The US payments company had previously blocked Gab, a far Right social network, and US conspiracy theorist Alex Jones for breaching its terms of service.
Mr Robinson had become the subject of online petitions to force the payments company to drop him from its service. He has previously been banned from Twitter, but his Facebook page remains online with almost 1 million likes.
PayPal said it could not comment on individual customers, but said: "We do not allow PayPal services to be used to promote hate, violence, or other forms of intolerance that is discriminatory.
We do not take decisions like these lightly, and we work hard to be rigorous and fair-minded when reviewing PayPal accounts.
The payments service is understood to have told Mr Robinson that he had violated its terms of service and that Paypal could not be used to promote hate or discrimination. The BBC first reported the news.
Mr Robinson was convicted of contempt of court over the summer, but this ruling was later quashed. The case has since been referred to the Attorney General.
The conviction sparked protests to "free Tommy Robinson". Critics started a rival petition to force Mr Robinson off Paypal, with one online petition gaining 67,000 signatures.
PayPal said its platform could not be used to promote hate, violence or other forms of intolerance that is discriminatory.
However, the spokesman said PayPal regularly reviews accounts to ensure their use aligns with the companys acceptable use policy.
We carefully review accounts to ensure our services are used in line with our long-standing Acceptable Use Policy, and take action as appropriate.
We do not allow PayPal services to be used to promote hate, violence, or other forms of intolerance that is discriminatory, the spokesman said.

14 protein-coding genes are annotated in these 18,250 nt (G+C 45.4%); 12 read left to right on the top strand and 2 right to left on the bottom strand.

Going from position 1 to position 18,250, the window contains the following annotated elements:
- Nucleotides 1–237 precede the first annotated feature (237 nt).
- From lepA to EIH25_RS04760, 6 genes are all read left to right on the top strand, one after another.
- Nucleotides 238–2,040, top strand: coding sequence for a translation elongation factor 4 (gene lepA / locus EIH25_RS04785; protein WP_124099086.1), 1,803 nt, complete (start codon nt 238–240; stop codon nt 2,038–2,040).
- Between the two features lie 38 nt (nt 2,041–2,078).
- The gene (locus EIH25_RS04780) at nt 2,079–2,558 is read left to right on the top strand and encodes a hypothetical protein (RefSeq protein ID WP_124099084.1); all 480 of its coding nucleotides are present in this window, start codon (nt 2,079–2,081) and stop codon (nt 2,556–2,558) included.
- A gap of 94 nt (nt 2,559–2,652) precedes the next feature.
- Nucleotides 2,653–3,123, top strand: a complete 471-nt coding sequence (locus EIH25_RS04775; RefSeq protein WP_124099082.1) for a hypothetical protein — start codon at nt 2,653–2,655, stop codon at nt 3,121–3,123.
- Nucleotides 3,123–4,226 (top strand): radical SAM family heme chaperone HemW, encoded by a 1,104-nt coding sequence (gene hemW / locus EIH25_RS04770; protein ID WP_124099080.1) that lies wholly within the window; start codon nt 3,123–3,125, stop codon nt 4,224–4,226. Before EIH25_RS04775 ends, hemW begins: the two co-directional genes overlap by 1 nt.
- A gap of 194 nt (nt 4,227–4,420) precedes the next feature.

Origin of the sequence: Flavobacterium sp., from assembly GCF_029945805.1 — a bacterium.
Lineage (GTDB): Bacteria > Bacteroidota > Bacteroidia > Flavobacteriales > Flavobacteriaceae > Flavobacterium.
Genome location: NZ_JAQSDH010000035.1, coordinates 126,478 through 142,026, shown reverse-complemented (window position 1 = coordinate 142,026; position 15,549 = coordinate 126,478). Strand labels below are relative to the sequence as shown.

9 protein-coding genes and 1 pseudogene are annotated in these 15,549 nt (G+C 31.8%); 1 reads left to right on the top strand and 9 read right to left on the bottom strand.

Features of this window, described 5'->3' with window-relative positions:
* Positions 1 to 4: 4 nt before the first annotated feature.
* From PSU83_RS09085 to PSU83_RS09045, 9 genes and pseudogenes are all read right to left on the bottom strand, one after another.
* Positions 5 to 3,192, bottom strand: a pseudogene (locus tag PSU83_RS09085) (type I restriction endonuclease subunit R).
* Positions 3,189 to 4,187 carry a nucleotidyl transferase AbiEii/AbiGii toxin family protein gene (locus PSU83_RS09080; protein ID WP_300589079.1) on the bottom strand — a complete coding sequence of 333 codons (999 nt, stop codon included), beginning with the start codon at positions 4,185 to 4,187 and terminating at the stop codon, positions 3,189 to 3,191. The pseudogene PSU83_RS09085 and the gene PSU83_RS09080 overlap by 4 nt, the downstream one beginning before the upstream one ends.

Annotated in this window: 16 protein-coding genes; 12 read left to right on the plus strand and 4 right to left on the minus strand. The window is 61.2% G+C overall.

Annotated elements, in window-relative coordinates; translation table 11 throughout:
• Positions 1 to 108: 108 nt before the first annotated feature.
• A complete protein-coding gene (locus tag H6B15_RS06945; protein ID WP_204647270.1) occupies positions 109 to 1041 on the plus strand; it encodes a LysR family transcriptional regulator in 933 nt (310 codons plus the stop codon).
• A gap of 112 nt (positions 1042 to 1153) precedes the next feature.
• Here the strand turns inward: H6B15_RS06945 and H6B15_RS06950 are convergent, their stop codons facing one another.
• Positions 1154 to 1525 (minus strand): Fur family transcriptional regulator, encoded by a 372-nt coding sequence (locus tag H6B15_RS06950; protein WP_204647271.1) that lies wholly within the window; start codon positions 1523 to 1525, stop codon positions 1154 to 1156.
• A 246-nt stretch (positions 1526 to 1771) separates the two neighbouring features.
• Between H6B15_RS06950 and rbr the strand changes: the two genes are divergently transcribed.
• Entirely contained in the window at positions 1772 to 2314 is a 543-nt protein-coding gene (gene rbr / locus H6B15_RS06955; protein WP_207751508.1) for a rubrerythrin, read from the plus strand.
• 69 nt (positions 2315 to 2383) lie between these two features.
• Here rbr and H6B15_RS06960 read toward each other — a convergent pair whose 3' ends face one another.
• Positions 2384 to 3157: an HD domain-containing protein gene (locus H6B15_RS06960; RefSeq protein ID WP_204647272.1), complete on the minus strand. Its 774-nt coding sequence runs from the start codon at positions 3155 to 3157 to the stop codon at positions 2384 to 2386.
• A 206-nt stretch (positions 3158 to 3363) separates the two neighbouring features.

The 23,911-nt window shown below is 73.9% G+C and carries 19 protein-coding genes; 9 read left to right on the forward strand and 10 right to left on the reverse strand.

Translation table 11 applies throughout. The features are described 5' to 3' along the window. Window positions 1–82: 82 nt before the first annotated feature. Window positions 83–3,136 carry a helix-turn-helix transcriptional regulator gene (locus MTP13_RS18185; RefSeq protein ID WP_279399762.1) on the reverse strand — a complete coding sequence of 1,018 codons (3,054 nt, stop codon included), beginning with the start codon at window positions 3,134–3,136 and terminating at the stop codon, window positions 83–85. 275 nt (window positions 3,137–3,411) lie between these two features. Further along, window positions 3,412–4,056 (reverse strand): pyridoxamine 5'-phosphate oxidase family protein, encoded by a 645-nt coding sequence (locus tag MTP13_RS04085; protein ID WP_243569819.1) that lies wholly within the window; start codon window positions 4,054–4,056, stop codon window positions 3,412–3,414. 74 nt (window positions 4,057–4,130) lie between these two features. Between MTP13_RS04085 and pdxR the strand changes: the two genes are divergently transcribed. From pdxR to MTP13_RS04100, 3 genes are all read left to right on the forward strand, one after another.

The spokesman added: We do not take decisions like these lightly, and we work hard to be rigorous and fair-minded when reviewing PayPal accounts.
Striking the necessary balance between upholding free expression and open dialogue and protecting principles of tolerance, diversity and respect for all people is a challenge that many companies are grappling with today.
We work hard to achieve the right balance and to ensure that our decisions are values-driven and not political.
It comes after PayPal banned US conspiracy theory website InfoWars in September because it was promoting hate and intolerance.
Almost 65,000 people signed a petition by global advocacy group SumOfUs calling on PayPal to cut ties with Robinson.
Tom Barns, campaigns manager at SumOfUs said: This is a big step forward. Hate crimes are on the rise across the UK and Europe, and fascists like Tommy Robinson need money to spread their message of hate.
Robinson – whose real name is Stephen Yaxley-Lennon – was also banned from Twitter in March.
PayPal said its platform could not be used to promote hate, violence or other forms of intolerance that is discriminatory
Earlier this week, Judge Nicholas Hilliard QC announced Robinson was no longer subject to any bail conditions after referring his contempt of court case to the Attorney General.
Robinson was freed from prison in August after three leading judges quashed a contempt of court finding made at Leeds Crown Court.
But he could be sent back to jail if he is again found in contempt for filming people in a Huddersfield grooming trial in Leeds and broadcasting the footage on social media.
The court heard that he denied breaching the Contempt of Court Act and making a broadcast likely to seriously prejudice the trial.
The announcement follows reports that Robinson could make more than £1 million from a potential trip to the US later this month.
Judge Hilliard had referred the case to Attorney General Geoffrey Cox QC after receiving a document from Robinson last month.
Had the case been heard by Judge Hilliard at the Old Bailey, witnesses, including Robinson, could not have been cross examined.